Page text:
Iain McLean has written at OurKingdom about Same-sex marriage and the Church of England: an argument for disestablishment.
He starts this way:
The UK government has promised to launch a consultation on ‘how to make civil marriage available to same-sex couples’ in England and Wales. Note: HOW, not WHETHER. This reflects the astonishing social change in the last two decades in the UK and other liberal democracies. Surveys such as British Social Attitudes show that moral opposition to gay relationships has gone from a substantial majority to a minority in only 20 years. The Coalition is going with the flow, although not as fast as the devolved Scottish government, whose consultation on the same subject has already taken place.
This is a very difficult subject for faith communities, many of which have been left stranded; and many of which have a principled opposition to recognising same-sex relationships in their churches, synagogues, or temples. That opposition must be honoured, if religious freedom is to mean anything; but equally, so must the principles of those who do want to recognise same-sex commitments in their places of worship.
And he concludes:
… If Parliament makes same-sex marriage possible, will the obligation not then extend to offering same-sex marriage to any parishioner?
No. it cannot and it must not. As the Quakers, Unitarians, and Liberal Jews told the Lords last month, religious freedom must mean the freedom to say no as well as the freedom to say yes. Article 9 of the European Convention of Human Rights says the same thing. In England, although not in Scotland, the current proposal is to exclude religious communities entirely from the arrangements for same-sex marriage. This will predictably come under pressure if the Government’s intention to legislate for civil same-sex marriage in England and Wales by 2015 comes to pass, and/or if Scotland allows religious celebrants to officiate at same-sex marriages. But, in any such extension of permission to religious communities, there must at an absolute minimum be a conscience clause modelled on the existing ones relating to divorced or transgender people. To force unwilling religious celebrants to celebrate same-sex marriage would be deeply illiberal, and plain stupid.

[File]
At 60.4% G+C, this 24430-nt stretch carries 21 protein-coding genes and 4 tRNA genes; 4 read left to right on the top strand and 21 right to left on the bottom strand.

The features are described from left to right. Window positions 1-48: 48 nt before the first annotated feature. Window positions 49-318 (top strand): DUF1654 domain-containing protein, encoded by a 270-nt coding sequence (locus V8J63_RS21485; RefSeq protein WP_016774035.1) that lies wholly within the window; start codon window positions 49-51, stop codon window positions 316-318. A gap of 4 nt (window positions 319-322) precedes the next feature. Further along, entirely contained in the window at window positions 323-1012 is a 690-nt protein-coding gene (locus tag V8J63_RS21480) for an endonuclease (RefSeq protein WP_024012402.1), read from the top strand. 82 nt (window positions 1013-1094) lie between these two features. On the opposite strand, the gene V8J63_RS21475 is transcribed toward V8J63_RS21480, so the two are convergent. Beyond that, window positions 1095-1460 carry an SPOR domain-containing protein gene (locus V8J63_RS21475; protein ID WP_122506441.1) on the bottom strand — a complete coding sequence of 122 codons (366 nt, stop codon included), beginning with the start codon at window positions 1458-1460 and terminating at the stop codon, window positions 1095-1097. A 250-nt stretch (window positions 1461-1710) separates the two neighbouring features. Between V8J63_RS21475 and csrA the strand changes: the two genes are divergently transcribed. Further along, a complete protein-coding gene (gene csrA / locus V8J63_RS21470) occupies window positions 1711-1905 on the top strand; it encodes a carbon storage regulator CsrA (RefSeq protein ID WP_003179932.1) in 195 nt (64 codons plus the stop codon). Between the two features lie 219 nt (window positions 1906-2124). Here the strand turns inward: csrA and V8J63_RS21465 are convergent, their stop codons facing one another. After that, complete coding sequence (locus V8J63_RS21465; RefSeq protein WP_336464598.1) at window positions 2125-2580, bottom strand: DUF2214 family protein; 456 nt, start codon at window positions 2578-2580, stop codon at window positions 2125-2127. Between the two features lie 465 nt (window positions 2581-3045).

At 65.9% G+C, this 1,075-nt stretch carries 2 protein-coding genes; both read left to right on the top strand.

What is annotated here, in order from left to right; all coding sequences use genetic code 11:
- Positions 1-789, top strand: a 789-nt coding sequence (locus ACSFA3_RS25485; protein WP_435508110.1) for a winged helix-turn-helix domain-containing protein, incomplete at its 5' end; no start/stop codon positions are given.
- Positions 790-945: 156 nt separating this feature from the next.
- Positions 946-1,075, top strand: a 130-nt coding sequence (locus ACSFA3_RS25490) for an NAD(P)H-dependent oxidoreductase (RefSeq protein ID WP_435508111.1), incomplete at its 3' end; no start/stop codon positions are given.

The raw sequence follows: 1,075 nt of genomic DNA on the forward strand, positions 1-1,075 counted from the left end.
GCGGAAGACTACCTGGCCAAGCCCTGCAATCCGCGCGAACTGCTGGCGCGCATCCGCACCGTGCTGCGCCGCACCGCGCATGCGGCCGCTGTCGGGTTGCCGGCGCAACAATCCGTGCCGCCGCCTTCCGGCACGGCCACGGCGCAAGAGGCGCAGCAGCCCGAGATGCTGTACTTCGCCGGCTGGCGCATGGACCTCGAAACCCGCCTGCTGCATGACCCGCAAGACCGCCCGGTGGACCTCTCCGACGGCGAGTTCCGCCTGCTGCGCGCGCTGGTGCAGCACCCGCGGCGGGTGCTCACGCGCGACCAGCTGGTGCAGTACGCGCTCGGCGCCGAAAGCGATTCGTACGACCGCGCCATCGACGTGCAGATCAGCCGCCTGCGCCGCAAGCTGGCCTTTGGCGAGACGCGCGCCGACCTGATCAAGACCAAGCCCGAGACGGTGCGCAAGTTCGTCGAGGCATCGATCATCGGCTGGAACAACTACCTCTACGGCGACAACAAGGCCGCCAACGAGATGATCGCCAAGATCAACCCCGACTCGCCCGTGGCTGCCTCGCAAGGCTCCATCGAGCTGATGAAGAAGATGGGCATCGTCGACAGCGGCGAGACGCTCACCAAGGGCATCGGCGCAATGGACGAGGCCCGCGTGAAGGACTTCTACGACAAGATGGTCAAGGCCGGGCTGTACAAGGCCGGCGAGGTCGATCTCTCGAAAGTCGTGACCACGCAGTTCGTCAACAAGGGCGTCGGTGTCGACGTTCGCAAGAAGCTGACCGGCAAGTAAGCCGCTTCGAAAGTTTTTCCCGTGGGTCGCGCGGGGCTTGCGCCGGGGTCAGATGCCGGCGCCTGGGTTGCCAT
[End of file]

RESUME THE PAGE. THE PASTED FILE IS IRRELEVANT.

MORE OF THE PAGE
But this blows English-style establishment out of the water. The courts have already ruled that a Church of England parish is not a “public authority”. This ruling was necessary to protect religious freedom. If parishes were public authorities, they would be subject to the public-sector equality duty laid down in the Equality Act 2010. They could not then refuse to marry an otherwise-qualified same-sex couple. In the interests of religious freedom, it is appropriate to insist that the Church of England is no more a public authority than is any other faith community. But then, it is imperative that it be treated in the same way, and subject to the same law, as all the others. True religious freedom does not only permit, but requires, the full disestablishment of the Church of England and the removal of its bishops from the UK’s legislature. The Church of England could remain a “national” church like the Church of Scotland, but without the entanglements that have led it astray. Each faith community must then decide its attitude to same-sex marriage on its own principles and according to its own rules. There must be no bullying of either side by the other; but nor should there be any claims for special treatment.